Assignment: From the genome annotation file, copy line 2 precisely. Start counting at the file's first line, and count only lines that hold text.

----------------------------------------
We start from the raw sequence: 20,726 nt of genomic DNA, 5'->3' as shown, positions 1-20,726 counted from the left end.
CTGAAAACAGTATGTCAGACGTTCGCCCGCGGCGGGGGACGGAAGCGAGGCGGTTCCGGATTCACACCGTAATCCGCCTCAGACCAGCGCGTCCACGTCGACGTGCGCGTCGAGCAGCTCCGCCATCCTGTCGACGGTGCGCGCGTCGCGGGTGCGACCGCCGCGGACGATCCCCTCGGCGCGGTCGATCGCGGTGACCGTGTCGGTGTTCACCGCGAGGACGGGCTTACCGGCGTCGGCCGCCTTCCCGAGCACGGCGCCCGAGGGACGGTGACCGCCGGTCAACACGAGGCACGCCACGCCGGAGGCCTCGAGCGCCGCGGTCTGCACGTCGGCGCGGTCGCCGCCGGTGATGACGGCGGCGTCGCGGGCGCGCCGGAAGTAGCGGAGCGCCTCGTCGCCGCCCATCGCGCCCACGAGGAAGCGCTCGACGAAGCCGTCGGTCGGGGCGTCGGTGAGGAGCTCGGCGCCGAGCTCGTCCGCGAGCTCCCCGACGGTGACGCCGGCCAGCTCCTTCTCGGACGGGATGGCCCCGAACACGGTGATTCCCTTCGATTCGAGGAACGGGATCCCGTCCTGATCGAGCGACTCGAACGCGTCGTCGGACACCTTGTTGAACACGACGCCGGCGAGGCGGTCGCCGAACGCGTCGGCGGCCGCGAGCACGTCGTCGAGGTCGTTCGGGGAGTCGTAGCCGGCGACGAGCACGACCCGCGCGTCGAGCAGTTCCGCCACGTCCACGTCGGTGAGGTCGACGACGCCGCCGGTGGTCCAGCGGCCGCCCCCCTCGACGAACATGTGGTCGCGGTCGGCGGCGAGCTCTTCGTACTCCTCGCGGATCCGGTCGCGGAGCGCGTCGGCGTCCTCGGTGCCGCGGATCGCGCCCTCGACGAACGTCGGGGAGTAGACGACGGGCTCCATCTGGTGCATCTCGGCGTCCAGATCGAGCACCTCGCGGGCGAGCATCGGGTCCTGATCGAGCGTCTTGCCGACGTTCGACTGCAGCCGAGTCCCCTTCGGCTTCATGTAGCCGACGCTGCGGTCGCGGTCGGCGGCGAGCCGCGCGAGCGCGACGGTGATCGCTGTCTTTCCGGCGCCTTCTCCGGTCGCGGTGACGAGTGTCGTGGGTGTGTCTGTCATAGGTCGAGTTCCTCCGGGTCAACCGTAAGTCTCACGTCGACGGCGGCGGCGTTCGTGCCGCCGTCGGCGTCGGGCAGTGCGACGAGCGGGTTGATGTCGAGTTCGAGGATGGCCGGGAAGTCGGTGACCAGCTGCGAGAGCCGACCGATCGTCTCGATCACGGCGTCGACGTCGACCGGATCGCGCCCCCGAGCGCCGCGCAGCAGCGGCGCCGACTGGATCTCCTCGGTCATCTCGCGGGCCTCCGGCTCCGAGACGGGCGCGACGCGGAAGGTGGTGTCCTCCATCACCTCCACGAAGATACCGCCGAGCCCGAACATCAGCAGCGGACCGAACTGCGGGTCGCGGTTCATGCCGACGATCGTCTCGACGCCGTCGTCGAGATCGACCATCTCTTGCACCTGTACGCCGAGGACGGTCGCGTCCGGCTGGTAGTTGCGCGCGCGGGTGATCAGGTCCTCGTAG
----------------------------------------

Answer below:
CTGAAAACAGTATGTCAGACGTTCGCCCGCGGCGGGGGACGGAAGCGAGGCGGTTCCGGATTCACACCGTAATCCGCCTCAGACCAGCGCGTCCACGTCGACGTGCGCGTCGAGCAGCTCCGCCATCCTGTCGACGGTGCGCGCGTCGCGGGTGCGACCGCCGCGGACGATCCCCTCGGCGCGGTCGATCGCGGTGACCGTGTCGGTGTTCACCGCGAGGACGGGCTTACCGGCGTCGGCCGCCTTCCCGAGCACGGCGCCCGAGGGACGGTGACCGCCGGTCAACACGAGGCACGCCACGCCGGAGGCCTCGAGCGCCGCGGTCTGCACGTCGGCGCGGTCGCCGCCGGTGATGACGGCGGCGTCGCGGGCGCGCCGGAAGTAGCGGAGCGCCTCGTCGCCGCCCATCGCGCCCACGAGGAAGCGCTCGACGAAGCCGTCGGTCGGGGCGTCGGTGAGGAGCTCGGCGCCGAGCTCGTCCGCGAGCTCCCCGACGGTGACGCCGGCCAGCTCCTTCTCGGACGGGATGGCCCCGAACACGGTGATTCCCTTCGATTCGAGGAACGGGATCCCGTCCTGATCGAGCGACTCGAACGCGTCGTCGGACACCTTGTTGAACACGACGCCGGCGAGGCGGTCGCCGAACGCGTCGGCGGCCGCGAGCACGTCGTCGAGGTCGTTCGGGGAGTCGTAGCCGGCGACGAGCACGACCCGCGCGTCGAGCAGTTCCGCCACGTCCACGTCGGTGAGGTCGACGACGCCGCCGGTGGTCCAGCGGCCGCCCCCCTCGACGAACATGTGGTCGCGGTCGGCGGCGAGCTCTTCGTACTCCTCGCGGATCCGGTCGCGGAGCGCGTCGGCGTCCTCGGTGCCGCGGATCGCGCCCTCGACGAACGTCGGGGAGTAGACGACGGGCTCCATCTGGTGCATCTCGGCGTCCAGATCGAGCACCTCGCGGGCGAGCATCGGGTCCTGATCGAGCGTCTTGCCGACGTTCGACTGCAGCCGAGTCCCCTTCGGCTTCATGTAGCCGACGCTGCGGTCGCGGTCGGCGGCGAGCCGCGCGAGCGCGACGGTGATCGCTGTCTTTCCGGCGCCTTCTCCGGTCGCGGTGACGAGTGTCGTGGGTGTGTCTGTCATAGGTCGAGTTCCTCCGGGTCAACCGTAAGTCTCACGTCGACGGCGGCGGCGTTCGTGCCGCCGTCGGCGTCGGGCAGTGCGACGAGCGGGTTGATGTCGAGTTCGAGGATGGCCGGGAAGTCGGTGACCAGCTGCGAGAGCCGACCGATCGTCTCGATCACGGCGTCGACGTCGACCGGATCGCGCCCCCGAGCGCCGCGCAGCAGCGGCGCCGACTGGATCTCCTCGGTCATCTCGCGGGCCTCCGGCTCCGAGACGGGCGCGACGCGGAAGGTGGTGTCCTCCATCACCTCCACGAAGATACCGCCGAGCCCGAACATCAGCAGCGGACCGAACTGCGGGTCGCGGTTCATGCCGACGATCGTCTCGACGCCGTCGTCGAGATCGACCATCTCTTGCACCTGTACGCCGAGGACGGTCGCGTCCGGCTGGTAGTTGCGCGCGCGGGTGATCAGGTCCTCGTAG